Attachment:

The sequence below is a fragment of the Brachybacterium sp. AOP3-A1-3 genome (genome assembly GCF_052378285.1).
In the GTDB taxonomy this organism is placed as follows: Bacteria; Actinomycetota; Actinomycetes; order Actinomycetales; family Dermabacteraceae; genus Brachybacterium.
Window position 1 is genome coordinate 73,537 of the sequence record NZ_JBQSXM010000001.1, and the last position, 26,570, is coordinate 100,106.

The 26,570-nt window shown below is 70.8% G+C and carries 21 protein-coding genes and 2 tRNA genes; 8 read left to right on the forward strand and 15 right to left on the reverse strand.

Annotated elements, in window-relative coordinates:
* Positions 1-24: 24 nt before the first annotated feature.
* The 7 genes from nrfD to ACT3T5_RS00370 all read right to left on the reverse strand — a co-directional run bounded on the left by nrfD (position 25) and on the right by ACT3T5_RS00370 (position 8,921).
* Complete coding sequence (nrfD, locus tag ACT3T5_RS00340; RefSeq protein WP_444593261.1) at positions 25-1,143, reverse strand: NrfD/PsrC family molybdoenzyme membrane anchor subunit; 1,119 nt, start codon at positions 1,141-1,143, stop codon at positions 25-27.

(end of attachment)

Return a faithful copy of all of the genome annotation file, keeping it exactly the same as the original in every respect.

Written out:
The sequence below is a fragment of the Brachybacterium sp. AOP3-A1-3 genome (genome assembly GCF_052378285.1).
In the GTDB taxonomy this organism is placed as follows: Bacteria; Actinomycetota; Actinomycetes; order Actinomycetales; family Dermabacteraceae; genus Brachybacterium.
Window position 1 is genome coordinate 73,537 of the sequence record NZ_JBQSXM010000001.1, and the last position, 26,570, is coordinate 100,106.

The 26,570-nt window shown below is 70.8% G+C and carries 21 protein-coding genes and 2 tRNA genes; 8 read left to right on the forward strand and 15 right to left on the reverse strand.

Annotated elements, in window-relative coordinates:
* Positions 1-24: 24 nt before the first annotated feature.
* The 7 genes from nrfD to ACT3T5_RS00370 all read right to left on the reverse strand — a co-directional run bounded on the left by nrfD (position 25) and on the right by ACT3T5_RS00370 (position 8,921).
* Complete coding sequence (nrfD, locus tag ACT3T5_RS00340; RefSeq protein WP_444593261.1) at positions 25-1,143, reverse strand: NrfD/PsrC family molybdoenzyme membrane anchor subunit; 1,119 nt, start codon at positions 1,141-1,143, stop codon at positions 25-27.